1. Put it in writing

    Nominate a guardian in your will and include at least one alternate in the event your primary choice is unavailable or changes his or her mind. To avoid uncertainty and disputes, be sure that you and your spouse nominate the same guardians. Also, if a married couple will care for your children, consider naming them as co-guardians so they each have the authority to act on your children’s behalf. Note that naming co-guardians can cause complications if the couple later divorces, so you might want to specify what happens in that case.

    Keep in mind that your choice of guardian isn’t binding. In appointing a guardian, a court’s sole concern is the child’s best interest. But it will defer to your wishes unless it deems the person you choose to be unfit. To help ensure that your nominee is accepted, write a letter explaining the reasons for your choice. And if there is anyone you wish to exclude as a potential guardian, spell that out in your letter as well.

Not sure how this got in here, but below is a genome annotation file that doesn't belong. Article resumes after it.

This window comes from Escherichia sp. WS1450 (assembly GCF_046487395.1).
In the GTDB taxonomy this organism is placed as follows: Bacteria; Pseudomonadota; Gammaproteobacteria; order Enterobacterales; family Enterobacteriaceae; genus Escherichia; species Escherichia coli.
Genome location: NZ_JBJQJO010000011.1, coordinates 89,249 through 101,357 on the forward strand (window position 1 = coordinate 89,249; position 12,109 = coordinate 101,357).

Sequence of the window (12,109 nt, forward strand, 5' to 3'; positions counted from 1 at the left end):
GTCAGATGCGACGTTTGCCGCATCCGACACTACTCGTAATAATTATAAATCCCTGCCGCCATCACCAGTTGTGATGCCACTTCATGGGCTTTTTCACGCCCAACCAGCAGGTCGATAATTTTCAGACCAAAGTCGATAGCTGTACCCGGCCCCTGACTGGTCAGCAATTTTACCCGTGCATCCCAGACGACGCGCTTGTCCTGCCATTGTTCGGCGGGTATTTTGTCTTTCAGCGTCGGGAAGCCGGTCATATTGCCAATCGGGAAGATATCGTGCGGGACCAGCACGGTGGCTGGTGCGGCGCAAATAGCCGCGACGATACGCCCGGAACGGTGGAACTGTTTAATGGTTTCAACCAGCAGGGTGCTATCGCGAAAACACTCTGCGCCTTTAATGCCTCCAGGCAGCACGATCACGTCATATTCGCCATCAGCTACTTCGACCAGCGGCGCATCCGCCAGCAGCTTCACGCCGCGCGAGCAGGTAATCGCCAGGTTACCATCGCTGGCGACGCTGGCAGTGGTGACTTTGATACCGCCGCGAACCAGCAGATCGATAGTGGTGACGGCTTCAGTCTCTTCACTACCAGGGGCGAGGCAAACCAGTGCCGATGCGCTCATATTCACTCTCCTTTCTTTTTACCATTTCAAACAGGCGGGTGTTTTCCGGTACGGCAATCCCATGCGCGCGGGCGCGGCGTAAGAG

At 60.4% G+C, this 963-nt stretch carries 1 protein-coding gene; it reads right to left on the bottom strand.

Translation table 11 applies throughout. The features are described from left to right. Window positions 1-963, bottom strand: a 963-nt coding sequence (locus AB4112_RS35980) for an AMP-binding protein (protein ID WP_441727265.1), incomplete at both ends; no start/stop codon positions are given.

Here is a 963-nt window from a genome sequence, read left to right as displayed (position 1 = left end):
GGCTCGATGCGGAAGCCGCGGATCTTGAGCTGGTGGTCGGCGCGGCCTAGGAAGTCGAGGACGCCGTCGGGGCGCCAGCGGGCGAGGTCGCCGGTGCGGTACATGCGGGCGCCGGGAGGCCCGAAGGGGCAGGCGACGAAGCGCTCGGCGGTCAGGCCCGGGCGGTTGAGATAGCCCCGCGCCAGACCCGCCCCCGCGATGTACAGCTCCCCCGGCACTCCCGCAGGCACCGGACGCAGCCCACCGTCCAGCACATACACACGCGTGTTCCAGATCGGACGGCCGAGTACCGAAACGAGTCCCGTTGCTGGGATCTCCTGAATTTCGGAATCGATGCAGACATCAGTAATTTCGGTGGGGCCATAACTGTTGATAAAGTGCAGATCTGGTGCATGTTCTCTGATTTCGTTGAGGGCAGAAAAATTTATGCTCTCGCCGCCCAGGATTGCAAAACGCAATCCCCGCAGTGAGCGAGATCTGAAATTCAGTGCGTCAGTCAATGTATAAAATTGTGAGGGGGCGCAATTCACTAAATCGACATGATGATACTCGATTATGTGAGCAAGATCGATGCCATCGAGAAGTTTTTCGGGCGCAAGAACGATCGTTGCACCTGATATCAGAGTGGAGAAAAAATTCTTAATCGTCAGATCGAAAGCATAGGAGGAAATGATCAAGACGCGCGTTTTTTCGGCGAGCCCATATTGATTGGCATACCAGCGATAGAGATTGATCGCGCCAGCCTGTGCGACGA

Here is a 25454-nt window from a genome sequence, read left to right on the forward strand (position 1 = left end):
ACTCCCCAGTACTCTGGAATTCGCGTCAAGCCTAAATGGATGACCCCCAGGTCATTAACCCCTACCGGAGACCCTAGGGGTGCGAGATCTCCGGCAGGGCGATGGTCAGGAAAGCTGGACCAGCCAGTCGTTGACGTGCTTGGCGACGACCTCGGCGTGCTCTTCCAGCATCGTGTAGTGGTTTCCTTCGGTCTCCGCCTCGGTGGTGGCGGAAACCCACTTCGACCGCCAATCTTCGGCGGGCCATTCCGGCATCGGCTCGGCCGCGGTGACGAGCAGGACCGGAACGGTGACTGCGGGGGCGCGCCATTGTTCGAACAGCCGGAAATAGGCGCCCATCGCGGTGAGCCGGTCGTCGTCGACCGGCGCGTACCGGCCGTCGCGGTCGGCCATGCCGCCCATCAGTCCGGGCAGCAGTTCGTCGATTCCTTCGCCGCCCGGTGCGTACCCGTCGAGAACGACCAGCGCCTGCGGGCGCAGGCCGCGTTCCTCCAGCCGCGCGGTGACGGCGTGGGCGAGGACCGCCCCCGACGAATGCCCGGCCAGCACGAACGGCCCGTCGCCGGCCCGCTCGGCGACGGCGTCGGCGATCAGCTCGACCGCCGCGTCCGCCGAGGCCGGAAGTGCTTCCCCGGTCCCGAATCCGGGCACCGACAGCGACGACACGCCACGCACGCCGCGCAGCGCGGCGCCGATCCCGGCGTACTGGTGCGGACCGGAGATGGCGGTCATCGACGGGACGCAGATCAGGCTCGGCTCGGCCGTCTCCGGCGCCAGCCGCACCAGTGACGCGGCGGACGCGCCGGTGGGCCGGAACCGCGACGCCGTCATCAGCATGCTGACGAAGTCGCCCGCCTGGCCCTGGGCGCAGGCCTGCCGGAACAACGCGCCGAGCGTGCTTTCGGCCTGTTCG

1. Choose a temporary guardian

    In addition to nominating a permanent guardian, it’s a good idea to name a temporary guardian to care for your children in the event you’re unable to do so (for health reasons, for example).

    Although your temporary and permanent guardians can be the same person, practical considerations may be more relevant when choosing a temporary guardian. The ideal permanent guardian may live across the country, for example, but it’s best to choose a temporary guardian who lives nearby to avoid disrupting your children’s lives more than necessary. 

    1. Be flexible

    As your children grow older, their personalities, interests and needs change. The best guardian today may not be a good fit 10 years from now, so it’s important to review your guardian designation periodically.